Nazi Propaganda Hitler and Nazi Germany What do these posters and the photograph tell you about Nazi Propaganda?
Hitler and Nazi Germany The Nazis and the Jews Anti-Semitism Nuremberg Laws Night of the Broken Glass The Final Solution How did the Nazis treat the Jews?
The Drift to War in Europe, 1933–39 Greater Germany Lebensraum Hitler’s Aims Destroy Treaty of Versailles
The Drift to War in Europe, 1933–39 What does this cartoon tell you about British, French and US policy towards Hitler? The Drift to War, 1933–39 1938 1935 • Anschluss with Austria • Munich Conference • Sudetenland taken by Germany 1933 • Germany introduced conscription; broke the Treaty of Versailles • Hitler came to power 1936 1934 1939 • German troops remilitarised the Rhineland • Rome–Berlin Axis • Rest of Czechoslovakia taken over by Germany • Nazi-Soviet Pact • Germany invaded Poland • World War II began • Saar Plebiscite • Hitler failed to unite with Austria
Nazi-Soviet Pact The Drift to War in Europe, 1933–39 How did the Nazi-Soviet Pact help Hitler’s plans for Poland?
FOCUS TASK Summarise Draw up a table in a page of your copybook with the heading ‘Hitler’s Foreign Policy and the Causes of World War II’. Fill in the information in short note form opposite each of the categories. Jupiter Jupiter
Invasion of Poland World War II in Europe, 1939–45 1 1 2 3 How did the German army use Blitzkrieg tactics in Poland and elsewhere?
Hitler’s Conquests 1939–40 World War II in Europe, 1939–45 Land occupied by Germany ‘Puppet’ government Route of ships taking ore to Germany Land occupied by USSR German invasions Iron ore Italian attack on France SWEDEN FINLAND NORWAY BELGIUM ESTONIA GERMANY SOVIET UNION APRIL 1940 Occupied France LATVIA IRELAND DENMARK LITHUANIA UNITED KINGDOM HOLLAND 1 SEPT. 1939 3 MAY 1940 BELGIUM POLAND SWITZERLAND Siegfried Line Maginot Line Vichy France SLOVAKIA ITALY SWITZ HUNGARY VICHY FRANCE ROMANIA YUGOSLAVIA SPAIN ITALY SPAIN BULGARIA Why was the German army so successful in 1939 and 1940?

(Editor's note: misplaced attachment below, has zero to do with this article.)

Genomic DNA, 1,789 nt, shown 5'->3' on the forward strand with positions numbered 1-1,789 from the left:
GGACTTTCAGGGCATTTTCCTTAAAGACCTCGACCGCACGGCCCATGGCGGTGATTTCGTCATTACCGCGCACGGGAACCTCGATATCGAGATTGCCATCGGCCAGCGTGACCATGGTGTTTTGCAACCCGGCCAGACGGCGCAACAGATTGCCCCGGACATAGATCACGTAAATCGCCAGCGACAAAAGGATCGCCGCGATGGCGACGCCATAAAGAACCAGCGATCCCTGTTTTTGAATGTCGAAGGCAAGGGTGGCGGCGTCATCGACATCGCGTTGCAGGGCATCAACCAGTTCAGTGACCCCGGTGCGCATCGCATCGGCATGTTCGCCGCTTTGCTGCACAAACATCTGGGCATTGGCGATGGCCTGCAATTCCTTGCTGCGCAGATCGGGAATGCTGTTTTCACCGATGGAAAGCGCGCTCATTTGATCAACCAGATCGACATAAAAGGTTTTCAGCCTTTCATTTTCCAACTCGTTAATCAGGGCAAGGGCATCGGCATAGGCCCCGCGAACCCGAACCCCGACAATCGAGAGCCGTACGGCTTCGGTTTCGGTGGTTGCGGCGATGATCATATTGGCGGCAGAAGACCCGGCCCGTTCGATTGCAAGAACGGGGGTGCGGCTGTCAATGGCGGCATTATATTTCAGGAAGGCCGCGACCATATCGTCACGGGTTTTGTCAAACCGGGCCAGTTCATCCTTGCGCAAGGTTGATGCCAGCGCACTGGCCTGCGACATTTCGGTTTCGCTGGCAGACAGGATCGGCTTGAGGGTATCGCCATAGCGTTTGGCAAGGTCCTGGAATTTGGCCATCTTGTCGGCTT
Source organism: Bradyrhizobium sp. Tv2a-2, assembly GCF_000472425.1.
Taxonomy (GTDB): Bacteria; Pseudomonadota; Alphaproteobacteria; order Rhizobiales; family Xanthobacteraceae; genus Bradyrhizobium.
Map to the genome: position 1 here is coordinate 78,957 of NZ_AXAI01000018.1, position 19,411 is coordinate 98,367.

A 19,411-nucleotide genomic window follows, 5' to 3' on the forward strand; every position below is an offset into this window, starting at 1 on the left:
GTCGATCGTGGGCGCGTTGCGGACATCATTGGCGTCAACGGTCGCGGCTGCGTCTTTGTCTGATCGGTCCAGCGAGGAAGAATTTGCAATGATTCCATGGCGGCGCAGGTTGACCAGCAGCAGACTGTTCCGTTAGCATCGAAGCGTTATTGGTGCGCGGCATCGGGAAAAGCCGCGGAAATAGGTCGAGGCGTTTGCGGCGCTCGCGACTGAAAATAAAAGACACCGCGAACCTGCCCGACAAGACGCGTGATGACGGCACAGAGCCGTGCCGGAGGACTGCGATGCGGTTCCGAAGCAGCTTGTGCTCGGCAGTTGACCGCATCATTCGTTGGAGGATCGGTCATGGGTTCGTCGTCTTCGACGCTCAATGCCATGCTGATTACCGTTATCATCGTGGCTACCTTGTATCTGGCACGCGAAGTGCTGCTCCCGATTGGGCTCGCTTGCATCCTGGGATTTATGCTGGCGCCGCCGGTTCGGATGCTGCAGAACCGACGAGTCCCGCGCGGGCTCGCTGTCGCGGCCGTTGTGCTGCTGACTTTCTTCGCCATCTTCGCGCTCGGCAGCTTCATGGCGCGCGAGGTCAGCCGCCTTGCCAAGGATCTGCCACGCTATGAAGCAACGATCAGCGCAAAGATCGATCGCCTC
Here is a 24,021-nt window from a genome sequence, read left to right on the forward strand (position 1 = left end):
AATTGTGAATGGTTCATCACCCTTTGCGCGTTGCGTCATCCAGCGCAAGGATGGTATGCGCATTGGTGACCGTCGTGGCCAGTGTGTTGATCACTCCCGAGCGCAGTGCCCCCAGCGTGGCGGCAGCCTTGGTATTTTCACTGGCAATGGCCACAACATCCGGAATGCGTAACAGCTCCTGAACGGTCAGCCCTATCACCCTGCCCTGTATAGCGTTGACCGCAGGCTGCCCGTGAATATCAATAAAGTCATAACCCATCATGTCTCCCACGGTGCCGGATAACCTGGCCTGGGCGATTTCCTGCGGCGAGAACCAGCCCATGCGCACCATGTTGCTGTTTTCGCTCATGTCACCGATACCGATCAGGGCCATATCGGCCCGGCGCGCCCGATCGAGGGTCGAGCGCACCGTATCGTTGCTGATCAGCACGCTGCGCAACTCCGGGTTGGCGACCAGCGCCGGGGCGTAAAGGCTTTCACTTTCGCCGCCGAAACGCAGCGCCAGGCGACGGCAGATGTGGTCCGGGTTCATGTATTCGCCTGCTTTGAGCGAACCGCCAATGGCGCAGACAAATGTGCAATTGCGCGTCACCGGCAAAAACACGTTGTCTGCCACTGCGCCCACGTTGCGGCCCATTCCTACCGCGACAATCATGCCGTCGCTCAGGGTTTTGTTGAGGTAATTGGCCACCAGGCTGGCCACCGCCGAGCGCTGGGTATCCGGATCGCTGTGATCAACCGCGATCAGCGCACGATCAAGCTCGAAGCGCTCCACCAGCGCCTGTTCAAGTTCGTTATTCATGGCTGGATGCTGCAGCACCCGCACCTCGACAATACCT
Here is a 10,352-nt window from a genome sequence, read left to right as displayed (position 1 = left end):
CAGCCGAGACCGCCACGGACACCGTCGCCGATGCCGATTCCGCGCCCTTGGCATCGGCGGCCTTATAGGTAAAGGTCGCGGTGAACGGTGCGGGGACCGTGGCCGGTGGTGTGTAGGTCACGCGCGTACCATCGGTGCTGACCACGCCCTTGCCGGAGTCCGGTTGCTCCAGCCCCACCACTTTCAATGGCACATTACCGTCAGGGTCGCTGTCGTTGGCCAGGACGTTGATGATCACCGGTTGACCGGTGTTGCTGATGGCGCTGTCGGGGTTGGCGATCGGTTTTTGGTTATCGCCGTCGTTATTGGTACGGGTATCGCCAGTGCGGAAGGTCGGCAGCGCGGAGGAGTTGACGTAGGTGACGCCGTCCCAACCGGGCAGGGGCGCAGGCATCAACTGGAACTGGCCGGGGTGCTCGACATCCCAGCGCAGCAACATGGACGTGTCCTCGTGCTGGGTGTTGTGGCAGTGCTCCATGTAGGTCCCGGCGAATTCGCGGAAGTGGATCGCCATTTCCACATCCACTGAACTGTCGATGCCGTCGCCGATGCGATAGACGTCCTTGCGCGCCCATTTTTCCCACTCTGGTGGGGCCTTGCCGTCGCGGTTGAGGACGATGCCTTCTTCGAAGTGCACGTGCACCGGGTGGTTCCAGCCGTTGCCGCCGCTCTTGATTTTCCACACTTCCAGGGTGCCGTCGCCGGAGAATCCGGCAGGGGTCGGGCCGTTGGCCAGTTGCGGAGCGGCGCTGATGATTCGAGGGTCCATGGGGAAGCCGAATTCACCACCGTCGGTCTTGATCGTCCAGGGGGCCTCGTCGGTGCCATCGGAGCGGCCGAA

Radar station RAF airfield Luftwaffe base Operation Sea Lion, the Battle of Britain and the Blitz Direction of German attack on Day of the Eagle, 13 August 1940 Firth of Forth BRITAIN Cover of high-level radar Newcastle Belfast Cover of low-level radar Manchester Birmingham What was the difference between the Battle of Britain and the Blitz? Coventry Thames Estuary LONDON Southampton BELGIUM English Channel FRANCE Why was Germany unable to defeat Britain?
The Desert War in North Africa Black Sea ITALY SPAIN Rome Gibraltar Mediterranean Sea TURKEY GREECE Tunis MOROCCO TUNISIA ALGERIA Suez Canal Cairo Suez El Alamein LIBYA EGYPT How was North Africa a turning point in the war?
Operation Barbarossa Why was Germany unable to defeat Soviet Russia?
The War at Sea: The Battle of the Atlantic Why did the Allies win the Battle of the Atlantic?
The War in the Air Major Events of World War II 1945 1941 • Invasion of Russia – Operation Barbarossa • Japanese attack on Pearl Harbour • USA entered the war • Hitler’s suicide • VE-Day • Atomic bombs in Japan • VJ-Day 1939 1943 • Invasion of Poland • Phoney War • End of Battle of Stalingrad 1942 1940 1944 • Battle of el Alamein • Battle of Stalingrad • Denmark and Norway conquered • Invasion and fall of France • Dunkirk • Battle of Britain • The Blitz (1940–41) • D-Day Why did the Allies win the war in the air?
Nazi-occupied Europe How did Germany rule the lands it conquered?
US/British advance The Allies Advance, 1942–45 Soviet (Russian) advance German Surrender May 1945 Warsaw Berlin BATTLE OF THE BULGE Vienna Operation Overlord D-Day June 1944 Paris Prague How was Germany invaded by the end of the war?
D-Day, June 1944 London Dover Southampton Straits of Dover Calais Plymouth Minefield Utah Omaha Gold Juno Sword Minefield Atlantic Wall Cherbourg English Channel Le Havre Caen Seine Normandy Paris Atlantic Wall FRANCE GERMAN FORTS How did the Allies succeed on D-Day?
Hitler’s Suicide End of the War Why was it a Soviet flag that first flew victoriously over Berlin?
Why the Allies won the war Population and armies American wealth Why the Allies won the war Oil production War in the air War at sea Key battles
Destruction Why the Allies won the war Death War Trials FactFile Total of Military & Civilian deaths Soviet Union 25 million Poland 6 million USA 420,000 Britain 450,000 Germany 5.2 million Italy 450,000 The United Nations Fate of Germany Results of the War Cold War European Unity End of European Supremacy